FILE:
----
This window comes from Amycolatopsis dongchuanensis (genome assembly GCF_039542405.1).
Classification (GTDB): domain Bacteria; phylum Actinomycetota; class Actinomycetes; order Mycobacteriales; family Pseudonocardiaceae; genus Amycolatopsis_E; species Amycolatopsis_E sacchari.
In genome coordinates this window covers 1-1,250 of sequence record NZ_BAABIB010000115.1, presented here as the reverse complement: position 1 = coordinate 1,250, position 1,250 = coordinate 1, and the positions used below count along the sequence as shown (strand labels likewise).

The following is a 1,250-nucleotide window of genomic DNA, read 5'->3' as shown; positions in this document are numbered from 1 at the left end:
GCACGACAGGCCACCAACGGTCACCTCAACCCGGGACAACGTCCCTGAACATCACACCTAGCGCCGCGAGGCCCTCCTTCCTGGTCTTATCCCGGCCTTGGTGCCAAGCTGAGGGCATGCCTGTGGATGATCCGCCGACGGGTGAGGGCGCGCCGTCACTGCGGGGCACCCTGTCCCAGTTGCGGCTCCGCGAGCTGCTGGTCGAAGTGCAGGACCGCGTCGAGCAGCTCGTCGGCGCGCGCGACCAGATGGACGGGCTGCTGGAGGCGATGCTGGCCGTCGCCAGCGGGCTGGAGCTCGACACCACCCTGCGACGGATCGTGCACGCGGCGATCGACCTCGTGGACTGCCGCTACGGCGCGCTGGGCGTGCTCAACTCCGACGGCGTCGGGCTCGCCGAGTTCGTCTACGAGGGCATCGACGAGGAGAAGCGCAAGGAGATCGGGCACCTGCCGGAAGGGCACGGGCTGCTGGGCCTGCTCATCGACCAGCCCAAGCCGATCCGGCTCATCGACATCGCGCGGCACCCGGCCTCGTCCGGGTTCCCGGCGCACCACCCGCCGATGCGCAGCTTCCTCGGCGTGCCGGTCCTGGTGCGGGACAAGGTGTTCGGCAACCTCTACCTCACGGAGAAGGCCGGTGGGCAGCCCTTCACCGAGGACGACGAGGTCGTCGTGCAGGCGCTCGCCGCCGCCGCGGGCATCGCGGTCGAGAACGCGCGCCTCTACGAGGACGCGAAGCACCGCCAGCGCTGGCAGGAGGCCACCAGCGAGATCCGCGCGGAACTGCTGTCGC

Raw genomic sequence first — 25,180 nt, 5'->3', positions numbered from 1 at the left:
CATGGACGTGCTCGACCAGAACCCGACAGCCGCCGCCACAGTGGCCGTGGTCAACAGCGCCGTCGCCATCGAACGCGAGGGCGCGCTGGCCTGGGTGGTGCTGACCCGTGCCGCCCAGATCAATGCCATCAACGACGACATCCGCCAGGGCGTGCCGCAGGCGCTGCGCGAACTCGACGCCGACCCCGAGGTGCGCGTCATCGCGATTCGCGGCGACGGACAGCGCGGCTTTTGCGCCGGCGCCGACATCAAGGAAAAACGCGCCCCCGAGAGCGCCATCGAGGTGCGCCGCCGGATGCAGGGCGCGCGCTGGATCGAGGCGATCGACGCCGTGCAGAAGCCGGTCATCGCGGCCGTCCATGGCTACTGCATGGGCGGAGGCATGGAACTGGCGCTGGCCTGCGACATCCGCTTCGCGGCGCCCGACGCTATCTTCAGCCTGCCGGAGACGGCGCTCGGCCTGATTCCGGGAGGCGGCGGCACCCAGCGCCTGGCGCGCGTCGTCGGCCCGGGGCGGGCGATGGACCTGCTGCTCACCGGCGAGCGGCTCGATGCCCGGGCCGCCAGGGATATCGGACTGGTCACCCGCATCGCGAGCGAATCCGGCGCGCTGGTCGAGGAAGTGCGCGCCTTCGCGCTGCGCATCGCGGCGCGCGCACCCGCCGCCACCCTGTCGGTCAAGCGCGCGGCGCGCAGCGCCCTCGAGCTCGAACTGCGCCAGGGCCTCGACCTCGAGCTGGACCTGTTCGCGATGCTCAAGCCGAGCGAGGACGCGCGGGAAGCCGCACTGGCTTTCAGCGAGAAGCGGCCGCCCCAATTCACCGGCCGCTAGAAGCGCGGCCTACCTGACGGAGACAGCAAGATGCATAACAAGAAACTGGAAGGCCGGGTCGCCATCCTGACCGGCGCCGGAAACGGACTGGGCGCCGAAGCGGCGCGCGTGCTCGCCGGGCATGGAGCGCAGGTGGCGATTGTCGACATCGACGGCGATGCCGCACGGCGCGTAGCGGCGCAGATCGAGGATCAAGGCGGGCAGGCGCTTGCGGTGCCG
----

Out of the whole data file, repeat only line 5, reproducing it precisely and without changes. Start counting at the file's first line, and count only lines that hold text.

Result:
GCACGACAGGCCACCAACGGTCACCTCAACCCGGGACAACGTCCCTGAACATCACACCTAGCGCCGCGAGGCCCTCCTTCCTGGTCTTATCCCGGCCTTGGTGCCAAGCTGAGGGCATGCCTGTGGATGATCCGCCGACGGGTGAGGGCGCGCCGTCACTGCGGGGCACCCTGTCCCAGTTGCGGCTCCGCGAGCTGCTGGTCGAAGTGCAGGACCGCGTCGAGCAGCTCGTCGGCGCGCGCGACCAGATGGACGGGCTGCTGGAGGCGATGCTGGCCGTCGCCAGCGGGCTGGAGCTCGACACCACCCTGCGACGGATCGTGCACGCGGCGATCGACCTCGTGGACTGCCGCTACGGCGCGCTGGGCGTGCTCAACTCCGACGGCGTCGGGCTCGCCGAGTTCGTCTACGAGGGCATCGACGAGGAGAAGCGCAAGGAGATCGGGCACCTGCCGGAAGGGCACGGGCTGCTGGGCCTGCTCATCGACCAGCCCAAGCCGATCCGGCTCATCGACATCGCGCGGCACCCGGCCTCGTCCGGGTTCCCGGCGCACCACCCGCCGATGCGCAGCTTCCTCGGCGTGCCGGTCCTGGTGCGGGACAAGGTGTTCGGCAACCTCTACCTCACGGAGAAGGCCGGTGGGCAGCCCTTCACCGAGGACGACGAGGTCGTCGTGCAGGCGCTCGCCGCCGCCGCGGGCATCGCGGTCGAGAACGCGCGCCTCTACGAGGACGCGAAGCACCGCCAGCGCTGGCAGGAGGCCACCAGCGAGATCCGCGCGGAACTGCTGTCGC